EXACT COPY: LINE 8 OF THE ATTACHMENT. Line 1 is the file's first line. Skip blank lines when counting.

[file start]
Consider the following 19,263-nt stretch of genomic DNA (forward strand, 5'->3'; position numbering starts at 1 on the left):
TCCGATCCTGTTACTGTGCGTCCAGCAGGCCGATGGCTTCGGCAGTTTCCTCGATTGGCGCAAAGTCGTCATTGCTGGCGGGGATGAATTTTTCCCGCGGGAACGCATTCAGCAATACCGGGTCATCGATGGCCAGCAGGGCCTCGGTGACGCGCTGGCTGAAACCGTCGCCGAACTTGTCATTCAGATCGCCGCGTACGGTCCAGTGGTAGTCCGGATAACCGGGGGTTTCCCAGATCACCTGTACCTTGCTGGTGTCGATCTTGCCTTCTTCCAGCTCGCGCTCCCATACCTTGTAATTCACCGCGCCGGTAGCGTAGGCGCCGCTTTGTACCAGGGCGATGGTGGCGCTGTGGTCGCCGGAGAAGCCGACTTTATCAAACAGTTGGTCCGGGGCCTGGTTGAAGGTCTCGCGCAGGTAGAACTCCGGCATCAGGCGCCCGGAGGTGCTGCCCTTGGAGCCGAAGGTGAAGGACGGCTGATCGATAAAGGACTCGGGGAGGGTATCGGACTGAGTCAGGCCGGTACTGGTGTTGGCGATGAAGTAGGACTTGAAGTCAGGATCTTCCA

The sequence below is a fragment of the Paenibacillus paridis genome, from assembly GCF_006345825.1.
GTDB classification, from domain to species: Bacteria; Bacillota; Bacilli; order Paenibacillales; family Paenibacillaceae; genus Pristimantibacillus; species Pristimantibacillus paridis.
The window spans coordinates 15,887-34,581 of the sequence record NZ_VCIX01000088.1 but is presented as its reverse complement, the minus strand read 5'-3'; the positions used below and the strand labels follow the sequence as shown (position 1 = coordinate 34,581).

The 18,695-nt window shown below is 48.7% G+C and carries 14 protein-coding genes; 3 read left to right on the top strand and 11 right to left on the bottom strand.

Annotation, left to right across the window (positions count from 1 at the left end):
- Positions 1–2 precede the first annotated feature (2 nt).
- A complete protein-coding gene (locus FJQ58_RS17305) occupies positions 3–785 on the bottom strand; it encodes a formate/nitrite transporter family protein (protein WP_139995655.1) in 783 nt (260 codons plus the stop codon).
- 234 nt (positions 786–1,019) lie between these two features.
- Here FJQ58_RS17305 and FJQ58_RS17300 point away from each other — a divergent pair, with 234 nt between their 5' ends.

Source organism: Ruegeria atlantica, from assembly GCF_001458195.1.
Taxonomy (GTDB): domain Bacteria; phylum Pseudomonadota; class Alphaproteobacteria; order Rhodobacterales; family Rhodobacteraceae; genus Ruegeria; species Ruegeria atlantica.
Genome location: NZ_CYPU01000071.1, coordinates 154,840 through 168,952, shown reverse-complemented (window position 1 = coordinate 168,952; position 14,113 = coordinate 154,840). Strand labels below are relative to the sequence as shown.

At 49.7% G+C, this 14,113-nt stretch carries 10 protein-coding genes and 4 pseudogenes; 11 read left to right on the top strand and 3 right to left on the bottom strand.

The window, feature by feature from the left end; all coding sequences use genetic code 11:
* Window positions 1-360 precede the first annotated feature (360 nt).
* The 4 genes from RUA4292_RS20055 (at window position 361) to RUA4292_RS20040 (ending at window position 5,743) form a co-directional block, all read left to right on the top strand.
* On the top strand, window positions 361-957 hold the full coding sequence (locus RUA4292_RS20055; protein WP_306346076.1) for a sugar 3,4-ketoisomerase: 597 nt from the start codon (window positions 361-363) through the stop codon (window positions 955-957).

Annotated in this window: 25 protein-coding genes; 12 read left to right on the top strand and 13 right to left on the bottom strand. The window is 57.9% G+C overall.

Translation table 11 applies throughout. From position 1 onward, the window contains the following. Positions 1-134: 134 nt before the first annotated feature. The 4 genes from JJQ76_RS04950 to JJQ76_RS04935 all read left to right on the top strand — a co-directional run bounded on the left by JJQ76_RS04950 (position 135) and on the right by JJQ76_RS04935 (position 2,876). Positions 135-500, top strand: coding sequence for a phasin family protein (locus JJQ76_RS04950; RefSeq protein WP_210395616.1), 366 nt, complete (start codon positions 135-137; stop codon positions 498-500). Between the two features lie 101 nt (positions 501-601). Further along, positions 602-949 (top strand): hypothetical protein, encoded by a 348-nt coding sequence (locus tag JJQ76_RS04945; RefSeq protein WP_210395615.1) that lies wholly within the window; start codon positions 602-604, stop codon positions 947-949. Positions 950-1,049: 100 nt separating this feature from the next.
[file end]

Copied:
- Positions 1–2 precede the first annotated feature (2 nt).